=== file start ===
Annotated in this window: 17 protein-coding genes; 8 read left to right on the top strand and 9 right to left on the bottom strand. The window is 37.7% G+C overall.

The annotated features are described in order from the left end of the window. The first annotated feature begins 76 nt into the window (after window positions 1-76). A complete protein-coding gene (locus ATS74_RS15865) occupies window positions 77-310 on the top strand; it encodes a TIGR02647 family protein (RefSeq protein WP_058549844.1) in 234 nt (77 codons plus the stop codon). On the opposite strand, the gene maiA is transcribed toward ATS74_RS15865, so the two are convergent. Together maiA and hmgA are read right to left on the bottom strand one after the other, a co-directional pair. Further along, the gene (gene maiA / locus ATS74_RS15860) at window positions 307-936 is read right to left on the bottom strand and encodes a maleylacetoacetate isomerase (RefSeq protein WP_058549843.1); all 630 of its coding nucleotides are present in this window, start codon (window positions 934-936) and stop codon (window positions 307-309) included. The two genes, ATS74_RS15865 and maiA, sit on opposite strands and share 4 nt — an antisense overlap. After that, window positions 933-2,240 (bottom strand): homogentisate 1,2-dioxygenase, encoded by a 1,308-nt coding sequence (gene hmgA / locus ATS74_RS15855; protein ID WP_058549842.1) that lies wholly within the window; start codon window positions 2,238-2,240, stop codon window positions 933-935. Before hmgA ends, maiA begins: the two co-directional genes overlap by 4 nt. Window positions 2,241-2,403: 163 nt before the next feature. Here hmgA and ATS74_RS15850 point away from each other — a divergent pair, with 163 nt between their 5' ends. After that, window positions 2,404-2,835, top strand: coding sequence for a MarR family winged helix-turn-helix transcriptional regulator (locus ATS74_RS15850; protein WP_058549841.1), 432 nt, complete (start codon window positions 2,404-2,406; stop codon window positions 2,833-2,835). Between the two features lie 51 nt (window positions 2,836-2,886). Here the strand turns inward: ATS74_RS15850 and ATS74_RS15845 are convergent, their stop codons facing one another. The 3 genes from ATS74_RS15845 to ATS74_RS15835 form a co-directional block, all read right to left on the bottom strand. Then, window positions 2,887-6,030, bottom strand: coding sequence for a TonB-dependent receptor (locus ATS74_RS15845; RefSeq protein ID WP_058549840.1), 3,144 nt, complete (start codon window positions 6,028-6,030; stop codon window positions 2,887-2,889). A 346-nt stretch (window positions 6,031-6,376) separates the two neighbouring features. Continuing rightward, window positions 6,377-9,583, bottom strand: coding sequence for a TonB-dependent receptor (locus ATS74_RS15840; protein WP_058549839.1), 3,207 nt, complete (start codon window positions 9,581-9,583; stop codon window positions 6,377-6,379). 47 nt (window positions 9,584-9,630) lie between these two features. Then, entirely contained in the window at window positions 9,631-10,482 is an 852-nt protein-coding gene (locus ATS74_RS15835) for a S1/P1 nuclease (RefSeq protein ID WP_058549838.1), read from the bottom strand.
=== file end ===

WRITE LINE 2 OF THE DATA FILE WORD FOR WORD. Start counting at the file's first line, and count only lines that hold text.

The annotated features are described in order from the left end of the window. The first annotated feature begins 76 nt into the window (after window positions 1-76). A complete protein-coding gene (locus ATS74_RS15865) occupies window positions 77-310 on the top strand; it encodes a TIGR02647 family protein (RefSeq protein WP_058549844.1) in 234 nt (77 codons plus the stop codon). On the opposite strand, the gene maiA is transcribed toward ATS74_RS15865, so the two are convergent. Together maiA and hmgA are read right to left on the bottom strand one after the other, a co-directional pair. Further along, the gene (gene maiA / locus ATS74_RS15860) at window positions 307-936 is read right to left on the bottom strand and encodes a maleylacetoacetate isomerase (RefSeq protein WP_058549843.1); all 630 of its coding nucleotides are present in this window, start codon (window positions 934-936) and stop codon (window positions 307-309) included. The two genes, ATS74_RS15865 and maiA, sit on opposite strands and share 4 nt — an antisense overlap. After that, window positions 933-2,240 (bottom strand): homogentisate 1,2-dioxygenase, encoded by a 1,308-nt coding sequence (gene hmgA / locus ATS74_RS15855; protein ID WP_058549842.1) that lies wholly within the window; start codon window positions 2,238-2,240, stop codon window positions 933-935. Before hmgA ends, maiA begins: the two co-directional genes overlap by 4 nt. Window positions 2,241-2,403: 163 nt before the next feature. Here hmgA and ATS74_RS15850 point away from each other — a divergent pair, with 163 nt between their 5' ends. After that, window positions 2,404-2,835, top strand: coding sequence for a MarR family winged helix-turn-helix transcriptional regulator (locus ATS74_RS15850; protein WP_058549841.1), 432 nt, complete (start codon window positions 2,404-2,406; stop codon window positions 2,833-2,835). Between the two features lie 51 nt (window positions 2,836-2,886). Here the strand turns inward: ATS74_RS15850 and ATS74_RS15845 are convergent, their stop codons facing one another. The 3 genes from ATS74_RS15845 to ATS74_RS15835 form a co-directional block, all read right to left on the bottom strand. Then, window positions 2,887-6,030, bottom strand: coding sequence for a TonB-dependent receptor (locus ATS74_RS15845; RefSeq protein ID WP_058549840.1), 3,144 nt, complete (start codon window positions 6,028-6,030; stop codon window positions 2,887-2,889). A 346-nt stretch (window positions 6,031-6,376) separates the two neighbouring features. Continuing rightward, window positions 6,377-9,583, bottom strand: coding sequence for a TonB-dependent receptor (locus ATS74_RS15840; protein WP_058549839.1), 3,207 nt, complete (start codon window positions 9,581-9,583; stop codon window positions 6,377-6,379). 47 nt (window positions 9,584-9,630) lie between these two features. Then, entirely contained in the window at window positions 9,631-10,482 is an 852-nt protein-coding gene (locus ATS74_RS15835) for a S1/P1 nuclease (RefSeq protein ID WP_058549838.1), read from the bottom strand.